Aluminosilicate Refractory Products

Aluminosilicate Refractory Products

 

refractories containing mainly alumina (A12O3) and silica (SiO2).

These products are obtained by roasting aluminosilicates at high temperatures in the region of 1250°-1450°C (up to 1750°C if aluminosilicates have a high content of alumina). The high temperature ensures transformation of the raw materials into the desired products. Aluminosilicate refractory products are divided into semiacidic (up to 28 percent A12O3, 65− 85 percent Si02), fireclay composite (28− 45 percent Al2O3), and high alumina-content composite (above 45 percent A12O3).

The first two groups are made of alumina and kaolin, mixed with pulverized fireclay. Quartz, usually in the form of sand, may be added to the semiacidic products. Fireclay products, which are based on kaolin, are known as kaolinic, while products containing more than 70 percent fireclay are called mnogoshamotnye (high fireclay content products). The high alumina-content products are obtained from rocks containing more than 45 percent A12O3 and also from artificial materials—technical alumina, electrocorundum. They are classified as follows: mullito-silica (45− 62 percent Al2O3), mullitic (62–72 percent), mullito-corundum (72–90 percent), and corundum composite (over 90 percent).

Refractory products of aluminum slilicates are made by compressing semidry powders (humidity content 6–9 percent) in mechanical or hydraulic presses. Some articles, especially those having a complicated shape, are made from powders of 17–22 percent humidity. They are roasted in industrial furnaces, mostly continuous tube furnaces. Products are of different shapes and sizes: bricks of simple form, plates, tubes, small and large articles of complicated shapes, and others.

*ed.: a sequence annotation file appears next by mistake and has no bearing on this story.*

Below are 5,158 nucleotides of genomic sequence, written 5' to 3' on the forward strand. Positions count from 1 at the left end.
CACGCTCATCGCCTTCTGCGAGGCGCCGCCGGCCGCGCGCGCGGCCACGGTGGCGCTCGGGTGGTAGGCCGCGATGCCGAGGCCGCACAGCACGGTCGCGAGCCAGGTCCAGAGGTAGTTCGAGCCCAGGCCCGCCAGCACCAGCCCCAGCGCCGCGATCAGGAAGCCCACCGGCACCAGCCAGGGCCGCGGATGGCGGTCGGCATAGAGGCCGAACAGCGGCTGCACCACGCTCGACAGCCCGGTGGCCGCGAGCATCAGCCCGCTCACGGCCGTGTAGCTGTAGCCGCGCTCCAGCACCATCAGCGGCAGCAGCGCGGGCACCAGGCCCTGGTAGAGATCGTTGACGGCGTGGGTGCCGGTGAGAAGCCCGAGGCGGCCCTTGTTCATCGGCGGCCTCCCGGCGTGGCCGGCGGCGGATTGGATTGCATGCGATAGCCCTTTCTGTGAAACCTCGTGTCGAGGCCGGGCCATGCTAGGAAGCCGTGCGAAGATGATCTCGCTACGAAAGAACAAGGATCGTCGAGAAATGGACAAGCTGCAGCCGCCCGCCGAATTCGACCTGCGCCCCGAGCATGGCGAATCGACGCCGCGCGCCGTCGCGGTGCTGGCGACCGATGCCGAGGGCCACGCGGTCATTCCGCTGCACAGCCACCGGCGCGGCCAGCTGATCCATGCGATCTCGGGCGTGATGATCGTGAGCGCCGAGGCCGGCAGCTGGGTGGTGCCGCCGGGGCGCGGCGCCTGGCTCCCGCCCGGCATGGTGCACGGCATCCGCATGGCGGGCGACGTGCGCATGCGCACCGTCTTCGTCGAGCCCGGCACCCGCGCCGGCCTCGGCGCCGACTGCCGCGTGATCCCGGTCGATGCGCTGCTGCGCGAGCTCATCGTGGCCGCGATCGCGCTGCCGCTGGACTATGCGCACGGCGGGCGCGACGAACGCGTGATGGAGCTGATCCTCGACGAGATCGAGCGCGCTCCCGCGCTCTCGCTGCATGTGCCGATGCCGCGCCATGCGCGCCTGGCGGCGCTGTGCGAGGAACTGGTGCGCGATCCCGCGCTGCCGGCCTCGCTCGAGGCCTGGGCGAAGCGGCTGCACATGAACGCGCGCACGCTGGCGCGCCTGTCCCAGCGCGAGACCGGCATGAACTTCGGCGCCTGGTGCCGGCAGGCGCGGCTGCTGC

Properties of aluminosilicate refractory products vary quite widely (see Table 1), depending on the raw material and finishing treatment.

Aluminosilicate refractory products are used for walls or linings of blast furnaces, crucibles for pouring steel into molds, cupola furnaces, fire-boxes, open-hearth furnaces (mainly outside), and flues, and in furnaces for bakeout of lime and cement and for melting of glass, as well as in other heating furnaces. These products are relatively wear-resistant, as far as acidic slags are concerned, and support heating-cooling cycles well. But they are less resistant toward basic slags. Products with high alumina content can be used for higher temperatures—for example, mullitic up to 1500–1600°C and corundum composite up to 1700–1800°C. Resistance to slags increases with alumina content. The most resistant against aggressive molten solutions are products of mullitic and of corundum composite.

Aluminosilicate refractory products constitute about 70 percent of all refractory articles produced.

REFERENCES

Poluboiarinov, D. N., V. L. Balkevich, and R. Ia. Popil’skii. Vysokoglinozemistye keramicheskie i ogneupornye materialy. Moscow, 1960.
Tekhnologiia keramiki i ogneuporov, 3rd ed. Edited by P. P. Budnikov. Moscow, 1962.
Ogneupornoe proizvodstvo: Spravochnik, vols. 1–2. Edited by D. I.Gavrish. Moscow, 1965.

N. IA. GOSIN and A. K. KARKLIT

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